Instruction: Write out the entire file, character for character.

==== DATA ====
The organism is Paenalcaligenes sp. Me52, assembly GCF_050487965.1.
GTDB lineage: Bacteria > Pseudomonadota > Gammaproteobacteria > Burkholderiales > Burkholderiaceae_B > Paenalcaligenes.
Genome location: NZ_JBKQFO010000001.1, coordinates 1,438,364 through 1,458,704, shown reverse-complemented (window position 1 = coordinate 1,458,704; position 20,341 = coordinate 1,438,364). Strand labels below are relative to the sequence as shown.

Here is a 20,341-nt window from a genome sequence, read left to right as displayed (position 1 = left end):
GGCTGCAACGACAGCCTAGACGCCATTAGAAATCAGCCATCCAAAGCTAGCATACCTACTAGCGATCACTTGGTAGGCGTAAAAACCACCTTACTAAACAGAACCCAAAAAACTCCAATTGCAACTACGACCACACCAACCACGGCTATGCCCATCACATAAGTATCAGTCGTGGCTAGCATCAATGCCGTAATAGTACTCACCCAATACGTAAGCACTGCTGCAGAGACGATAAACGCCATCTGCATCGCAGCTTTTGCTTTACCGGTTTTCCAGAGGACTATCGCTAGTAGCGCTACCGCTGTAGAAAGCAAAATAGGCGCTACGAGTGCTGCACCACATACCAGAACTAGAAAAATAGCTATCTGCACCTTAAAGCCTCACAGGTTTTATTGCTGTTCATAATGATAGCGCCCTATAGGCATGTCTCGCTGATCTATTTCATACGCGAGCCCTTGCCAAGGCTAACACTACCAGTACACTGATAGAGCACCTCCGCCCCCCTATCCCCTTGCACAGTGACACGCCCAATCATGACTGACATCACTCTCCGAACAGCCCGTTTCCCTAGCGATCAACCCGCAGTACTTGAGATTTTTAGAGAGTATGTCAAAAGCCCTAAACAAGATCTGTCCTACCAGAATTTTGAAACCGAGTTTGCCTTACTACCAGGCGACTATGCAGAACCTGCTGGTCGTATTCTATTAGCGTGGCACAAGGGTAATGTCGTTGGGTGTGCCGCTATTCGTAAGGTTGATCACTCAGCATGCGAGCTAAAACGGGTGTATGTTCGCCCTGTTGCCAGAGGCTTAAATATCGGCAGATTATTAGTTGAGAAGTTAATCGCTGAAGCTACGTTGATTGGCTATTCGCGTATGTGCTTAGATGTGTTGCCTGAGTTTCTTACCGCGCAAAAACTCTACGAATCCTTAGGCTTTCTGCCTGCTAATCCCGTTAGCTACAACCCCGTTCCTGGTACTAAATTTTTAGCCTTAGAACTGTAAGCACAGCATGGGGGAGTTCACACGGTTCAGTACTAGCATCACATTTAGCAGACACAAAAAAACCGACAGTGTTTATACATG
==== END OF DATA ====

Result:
The organism is Paenalcaligenes sp. Me52, assembly GCF_050487965.1.
GTDB lineage: Bacteria > Pseudomonadota > Gammaproteobacteria > Burkholderiales > Burkholderiaceae_B > Paenalcaligenes.
Genome location: NZ_JBKQFO010000001.1, coordinates 1,438,364 through 1,458,704, shown reverse-complemented (window position 1 = coordinate 1,458,704; position 20,341 = coordinate 1,438,364). Strand labels below are relative to the sequence as shown.

Here is a 20,341-nt window from a genome sequence, read left to right as displayed (position 1 = left end):
GGCTGCAACGACAGCCTAGACGCCATTAGAAATCAGCCATCCAAAGCTAGCATACCTACTAGCGATCACTTGGTAGGCGTAAAAACCACCTTACTAAACAGAACCCAAAAAACTCCAATTGCAACTACGACCACACCAACCACGGCTATGCCCATCACATAAGTATCAGTCGTGGCTAGCATCAATGCCGTAATAGTACTCACCCAATACGTAAGCACTGCTGCAGAGACGATAAACGCCATCTGCATCGCAGCTTTTGCTTTACCGGTTTTCCAGAGGACTATCGCTAGTAGCGCTACCGCTGTAGAAAGCAAAATAGGCGCTACGAGTGCTGCACCACATACCAGAACTAGAAAAATAGCTATCTGCACCTTAAAGCCTCACAGGTTTTATTGCTGTTCATAATGATAGCGCCCTATAGGCATGTCTCGCTGATCTATTTCATACGCGAGCCCTTGCCAAGGCTAACACTACCAGTACACTGATAGAGCACCTCCGCCCCCCTATCCCCTTGCACAGTGACACGCCCAATCATGACTGACATCACTCTCCGAACAGCCCGTTTCCCTAGCGATCAACCCGCAGTACTTGAGATTTTTAGAGAGTATGTCAAAAGCCCTAAACAAGATCTGTCCTACCAGAATTTTGAAACCGAGTTTGCCTTACTACCAGGCGACTATGCAGAACCTGCTGGTCGTATTCTATTAGCGTGGCACAAGGGTAATGTCGTTGGGTGTGCCGCTATTCGTAAGGTTGATCACTCAGCATGCGAGCTAAAACGGGTGTATGTTCGCCCTGTTGCCAGAGGCTTAAATATCGGCAGATTATTAGTTGAGAAGTTAATCGCTGAAGCTACGTTGATTGGCTATTCGCGTATGTGCTTAGATGTGTTGCCTGAGTTTCTTACCGCGCAAAAACTCTACGAATCCTTAGGCTTTCTGCCTGCTAATCCCGTTAGCTACAACCCCGTTCCTGGTACTAAATTTTTAGCCTTAGAACTGTAAGCACAGCATGGGGGAGTTCACACGGTTCAGTACTAGCATCACATTTAGCAGACACAAAAAAACCGACAGTGTTTATACATG